GOLF: On putting greens, do you ever add a little extra N and try to regulate the extra growth with a PGR application?

Yes-when lean
Yes-to mitigate a disease

Update (07/12/2016)

A Fluid Situation

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Mizzou Field Day: Tuesday, July 19th -
Register Now to Learn & Grow

2016 Mizzou Turf & Ornamental Field Day - Next Tuesday, July 19
A. What did we do along the dots and lines to cause this yellowing?
B. The target was curative disease control, but our treatment resulted in something else.
C. Come hear Dr. T. give you the lowdown on the most beautiful flowers you ever did see.
D. See the new building, and learn how MU students are helping to design our new landscape.

We are all set to see you next week! The 2016 Mizzou Turfgrass & Ornamental Field Day is next Tuesday, July 19th at our research facility at South Farms.  As you can see above, we have tons of great information to share regarding turfgrass and ornamental care.  The event is also approved for 0.25 GCSAA CEUs and 3 CEUs to MLNA STAR members.  So get credit for attending, having fun learning, and eating a great lunch. 

Registration for both attendees and exhibitors can be found at the new site:

For more information, feel free to contact me or Kevin Dern at


July extremely different from June

  1. Consistent clouds & rainfall have kept temperatures down, for now. - Source: Pat Guinan
  2. Rains returned in July to break the region out of drought symptoms. - Source: NOAA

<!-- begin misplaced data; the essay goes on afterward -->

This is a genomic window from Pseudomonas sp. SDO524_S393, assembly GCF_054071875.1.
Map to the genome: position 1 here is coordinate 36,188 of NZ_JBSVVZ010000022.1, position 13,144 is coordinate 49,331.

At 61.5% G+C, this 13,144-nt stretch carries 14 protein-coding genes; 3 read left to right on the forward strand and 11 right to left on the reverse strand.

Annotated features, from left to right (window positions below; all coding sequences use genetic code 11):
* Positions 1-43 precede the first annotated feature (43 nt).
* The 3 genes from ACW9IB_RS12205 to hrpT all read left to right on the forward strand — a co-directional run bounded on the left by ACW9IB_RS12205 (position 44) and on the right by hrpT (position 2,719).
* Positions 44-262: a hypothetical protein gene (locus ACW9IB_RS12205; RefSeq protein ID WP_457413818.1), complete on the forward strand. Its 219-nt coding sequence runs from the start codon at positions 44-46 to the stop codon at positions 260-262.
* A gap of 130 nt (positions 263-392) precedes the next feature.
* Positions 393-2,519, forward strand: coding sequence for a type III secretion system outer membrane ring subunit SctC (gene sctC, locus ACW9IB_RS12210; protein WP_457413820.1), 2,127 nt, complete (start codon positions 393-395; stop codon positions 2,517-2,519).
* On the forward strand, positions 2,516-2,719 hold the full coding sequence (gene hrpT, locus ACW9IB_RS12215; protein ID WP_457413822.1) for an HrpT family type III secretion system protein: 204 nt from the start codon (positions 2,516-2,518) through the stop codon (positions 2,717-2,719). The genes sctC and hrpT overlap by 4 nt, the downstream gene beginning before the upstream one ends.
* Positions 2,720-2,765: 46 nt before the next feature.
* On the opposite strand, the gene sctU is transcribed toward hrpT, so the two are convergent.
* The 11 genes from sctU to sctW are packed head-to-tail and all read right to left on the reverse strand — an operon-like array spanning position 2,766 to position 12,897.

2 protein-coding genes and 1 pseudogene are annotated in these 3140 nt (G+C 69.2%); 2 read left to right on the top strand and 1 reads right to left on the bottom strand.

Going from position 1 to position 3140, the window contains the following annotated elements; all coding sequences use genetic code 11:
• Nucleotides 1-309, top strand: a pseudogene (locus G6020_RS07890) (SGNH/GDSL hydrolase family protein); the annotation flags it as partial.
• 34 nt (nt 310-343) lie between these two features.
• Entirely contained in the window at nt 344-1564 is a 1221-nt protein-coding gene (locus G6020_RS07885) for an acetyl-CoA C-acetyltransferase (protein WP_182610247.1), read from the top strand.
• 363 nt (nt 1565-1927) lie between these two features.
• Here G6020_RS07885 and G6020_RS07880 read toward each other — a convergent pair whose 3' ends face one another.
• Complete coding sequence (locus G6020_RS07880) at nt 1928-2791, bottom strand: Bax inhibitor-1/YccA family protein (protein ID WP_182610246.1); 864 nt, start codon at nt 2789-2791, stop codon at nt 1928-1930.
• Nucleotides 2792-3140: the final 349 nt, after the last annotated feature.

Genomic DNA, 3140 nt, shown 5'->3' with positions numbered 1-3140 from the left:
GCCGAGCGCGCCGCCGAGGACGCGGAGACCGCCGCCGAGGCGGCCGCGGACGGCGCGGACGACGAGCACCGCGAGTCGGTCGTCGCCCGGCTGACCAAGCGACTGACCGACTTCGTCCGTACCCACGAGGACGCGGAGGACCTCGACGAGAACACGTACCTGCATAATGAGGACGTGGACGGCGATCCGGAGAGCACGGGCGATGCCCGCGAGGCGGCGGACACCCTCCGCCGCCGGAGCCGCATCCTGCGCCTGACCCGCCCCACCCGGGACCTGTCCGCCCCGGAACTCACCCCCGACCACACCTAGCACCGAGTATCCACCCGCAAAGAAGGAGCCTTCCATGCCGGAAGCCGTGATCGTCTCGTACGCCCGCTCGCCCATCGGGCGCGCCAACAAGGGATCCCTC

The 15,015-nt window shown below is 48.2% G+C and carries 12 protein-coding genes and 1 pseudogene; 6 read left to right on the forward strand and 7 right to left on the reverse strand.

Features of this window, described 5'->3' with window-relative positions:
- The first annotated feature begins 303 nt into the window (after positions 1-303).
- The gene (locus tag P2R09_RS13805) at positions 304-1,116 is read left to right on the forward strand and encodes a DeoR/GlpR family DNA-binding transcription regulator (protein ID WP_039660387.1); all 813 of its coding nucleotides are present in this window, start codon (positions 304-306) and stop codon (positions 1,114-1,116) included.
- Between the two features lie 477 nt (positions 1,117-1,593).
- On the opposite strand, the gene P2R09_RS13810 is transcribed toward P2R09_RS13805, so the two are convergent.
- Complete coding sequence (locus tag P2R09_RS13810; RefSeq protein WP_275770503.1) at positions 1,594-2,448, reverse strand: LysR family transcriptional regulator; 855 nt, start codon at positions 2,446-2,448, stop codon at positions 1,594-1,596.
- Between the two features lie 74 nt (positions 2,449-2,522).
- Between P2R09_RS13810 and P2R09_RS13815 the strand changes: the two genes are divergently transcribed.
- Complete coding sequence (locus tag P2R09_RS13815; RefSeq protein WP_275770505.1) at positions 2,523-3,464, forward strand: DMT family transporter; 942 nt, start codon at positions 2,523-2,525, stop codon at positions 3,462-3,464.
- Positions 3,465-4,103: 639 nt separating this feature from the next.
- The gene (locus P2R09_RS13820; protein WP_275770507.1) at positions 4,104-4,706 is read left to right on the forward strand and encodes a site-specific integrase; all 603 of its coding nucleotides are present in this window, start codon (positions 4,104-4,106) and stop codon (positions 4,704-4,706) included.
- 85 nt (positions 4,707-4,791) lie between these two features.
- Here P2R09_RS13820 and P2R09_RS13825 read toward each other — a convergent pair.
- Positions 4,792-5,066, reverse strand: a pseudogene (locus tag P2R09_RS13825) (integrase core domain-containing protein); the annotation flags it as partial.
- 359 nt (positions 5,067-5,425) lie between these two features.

June ended up as the 9th warmest month on record, in line with temperatures experienced in 2010 (no. 8). Rainfall was variable across the state in June, and averaged just 2.5 inches. This was just over 2 inches below average, and the driest since 2012. June contributed to our 6th driest January - June on record (9.43 inches below normal) in Columbia.

As the month flipped to July, so did the weather. On July 2-3, a strong system crept through, delivering constant rains totaling 2.5 to 7 inches in some areas. Another storm system came through on July 6 and t to dump another 1 to 1.5 inches on the region. Along with the rain and clouds, temperatures dipped in early July. In the short term, the current wet weather pattern is forecasted to continue throughout this week. Next week, however, the June pattern looks to return with above average temperatures and dry conditions. Putting greens may quickly show the ill effects of the consistently saturated soils and associated Pythium infection when this stressful weather returns. Cool-season lawns may once again go into drought dormancy, perhaps even into a quick flash drought situation.       

Quick Hits

Basal Rot Anthracnose

  1. Mixed ‘Penncross’/Poa sample symptomatic of anthracnose.
  2. Black darkened plant crown or base is indicative of this disease.

  • Anthracnose on a mixed bentgrass/Poa putting green was submitted early last week.  The combination of heavy rainfall and associated dip in temperatures often preclude these outbreaks, which we also commonly observe again in the fall.  Although some bentgrass cultivars are susceptible (i.e. Penncross, Pennlinks, SR1020, etc.), in this case much of the damage was occurring on the Poa.